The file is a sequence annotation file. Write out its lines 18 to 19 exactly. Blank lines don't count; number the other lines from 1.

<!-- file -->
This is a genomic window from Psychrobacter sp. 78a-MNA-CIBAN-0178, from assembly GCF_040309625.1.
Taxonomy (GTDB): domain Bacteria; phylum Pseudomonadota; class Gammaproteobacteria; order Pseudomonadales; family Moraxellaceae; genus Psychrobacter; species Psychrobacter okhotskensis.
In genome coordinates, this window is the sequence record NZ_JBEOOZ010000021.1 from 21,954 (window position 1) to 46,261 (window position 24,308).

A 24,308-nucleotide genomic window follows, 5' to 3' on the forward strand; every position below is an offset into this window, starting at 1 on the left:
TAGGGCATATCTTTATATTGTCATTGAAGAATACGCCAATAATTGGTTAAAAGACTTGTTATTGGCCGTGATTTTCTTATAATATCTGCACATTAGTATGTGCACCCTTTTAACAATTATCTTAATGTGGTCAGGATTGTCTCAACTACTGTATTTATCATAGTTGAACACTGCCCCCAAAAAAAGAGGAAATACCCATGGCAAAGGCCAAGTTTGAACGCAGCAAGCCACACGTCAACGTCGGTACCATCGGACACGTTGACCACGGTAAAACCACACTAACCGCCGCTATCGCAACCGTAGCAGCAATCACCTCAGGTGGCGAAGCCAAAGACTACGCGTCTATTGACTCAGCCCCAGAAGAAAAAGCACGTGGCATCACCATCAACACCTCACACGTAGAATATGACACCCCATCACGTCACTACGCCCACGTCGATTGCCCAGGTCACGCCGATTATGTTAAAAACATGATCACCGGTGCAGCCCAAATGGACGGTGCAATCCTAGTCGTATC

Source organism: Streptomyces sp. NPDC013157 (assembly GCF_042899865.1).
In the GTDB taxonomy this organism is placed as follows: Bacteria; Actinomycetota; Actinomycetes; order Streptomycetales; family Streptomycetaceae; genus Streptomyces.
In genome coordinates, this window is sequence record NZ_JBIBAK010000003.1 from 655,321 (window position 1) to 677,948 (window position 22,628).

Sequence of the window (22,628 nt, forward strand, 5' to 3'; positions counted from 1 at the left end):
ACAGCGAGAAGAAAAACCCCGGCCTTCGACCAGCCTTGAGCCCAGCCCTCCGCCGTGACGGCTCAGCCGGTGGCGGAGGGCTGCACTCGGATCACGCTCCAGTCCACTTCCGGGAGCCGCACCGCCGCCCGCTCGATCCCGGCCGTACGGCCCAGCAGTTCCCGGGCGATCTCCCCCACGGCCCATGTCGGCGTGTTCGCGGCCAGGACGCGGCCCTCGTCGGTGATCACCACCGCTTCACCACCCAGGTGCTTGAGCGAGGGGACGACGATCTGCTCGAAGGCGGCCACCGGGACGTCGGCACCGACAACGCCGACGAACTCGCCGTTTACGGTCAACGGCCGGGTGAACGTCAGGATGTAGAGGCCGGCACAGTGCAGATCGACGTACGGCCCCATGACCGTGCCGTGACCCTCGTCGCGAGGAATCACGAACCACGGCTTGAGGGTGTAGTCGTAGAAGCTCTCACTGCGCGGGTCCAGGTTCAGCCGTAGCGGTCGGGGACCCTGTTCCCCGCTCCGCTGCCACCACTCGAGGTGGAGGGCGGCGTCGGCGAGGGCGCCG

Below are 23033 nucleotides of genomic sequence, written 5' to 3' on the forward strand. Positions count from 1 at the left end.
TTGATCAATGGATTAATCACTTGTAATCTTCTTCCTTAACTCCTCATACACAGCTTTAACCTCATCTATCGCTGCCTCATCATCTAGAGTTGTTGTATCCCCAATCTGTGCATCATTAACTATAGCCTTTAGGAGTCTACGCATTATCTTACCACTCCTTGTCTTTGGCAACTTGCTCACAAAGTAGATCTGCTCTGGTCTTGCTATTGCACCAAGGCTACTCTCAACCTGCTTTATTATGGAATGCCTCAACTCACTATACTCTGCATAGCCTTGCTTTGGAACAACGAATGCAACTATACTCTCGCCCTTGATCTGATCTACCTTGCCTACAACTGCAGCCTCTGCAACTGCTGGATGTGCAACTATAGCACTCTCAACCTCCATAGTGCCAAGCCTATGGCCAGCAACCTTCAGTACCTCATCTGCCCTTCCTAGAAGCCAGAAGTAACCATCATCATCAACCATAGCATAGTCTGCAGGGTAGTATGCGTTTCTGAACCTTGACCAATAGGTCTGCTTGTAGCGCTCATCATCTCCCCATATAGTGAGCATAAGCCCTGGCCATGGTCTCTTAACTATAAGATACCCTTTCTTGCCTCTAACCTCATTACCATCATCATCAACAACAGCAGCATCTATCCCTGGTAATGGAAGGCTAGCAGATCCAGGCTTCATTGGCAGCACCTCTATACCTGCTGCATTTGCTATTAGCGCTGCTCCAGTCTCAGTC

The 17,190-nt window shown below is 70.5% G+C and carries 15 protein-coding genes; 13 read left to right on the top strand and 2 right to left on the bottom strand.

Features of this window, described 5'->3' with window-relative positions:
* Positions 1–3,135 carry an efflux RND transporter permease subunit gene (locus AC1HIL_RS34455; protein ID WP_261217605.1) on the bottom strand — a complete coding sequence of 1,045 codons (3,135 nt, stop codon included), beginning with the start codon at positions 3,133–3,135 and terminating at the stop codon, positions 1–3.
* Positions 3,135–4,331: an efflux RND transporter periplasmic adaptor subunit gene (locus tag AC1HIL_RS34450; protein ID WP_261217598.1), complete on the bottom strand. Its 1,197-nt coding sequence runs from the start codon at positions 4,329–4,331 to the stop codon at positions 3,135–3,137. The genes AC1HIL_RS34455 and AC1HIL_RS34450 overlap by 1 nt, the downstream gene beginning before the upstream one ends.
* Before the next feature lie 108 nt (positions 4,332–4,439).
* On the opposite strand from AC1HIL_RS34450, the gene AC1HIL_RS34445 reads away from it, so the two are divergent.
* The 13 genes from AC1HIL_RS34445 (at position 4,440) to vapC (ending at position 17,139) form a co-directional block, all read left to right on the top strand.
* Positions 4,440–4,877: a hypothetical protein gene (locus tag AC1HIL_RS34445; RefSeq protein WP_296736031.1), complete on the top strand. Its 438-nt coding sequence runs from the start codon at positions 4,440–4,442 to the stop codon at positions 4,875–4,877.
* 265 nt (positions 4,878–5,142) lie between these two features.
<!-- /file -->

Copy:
* On the opposite strand from AC1HIL_RS34450, the gene AC1HIL_RS34445 reads away from it, so the two are divergent.
* The 13 genes from AC1HIL_RS34445 (at position 4,440) to vapC (ending at position 17,139) form a co-directional block, all read left to right on the top strand.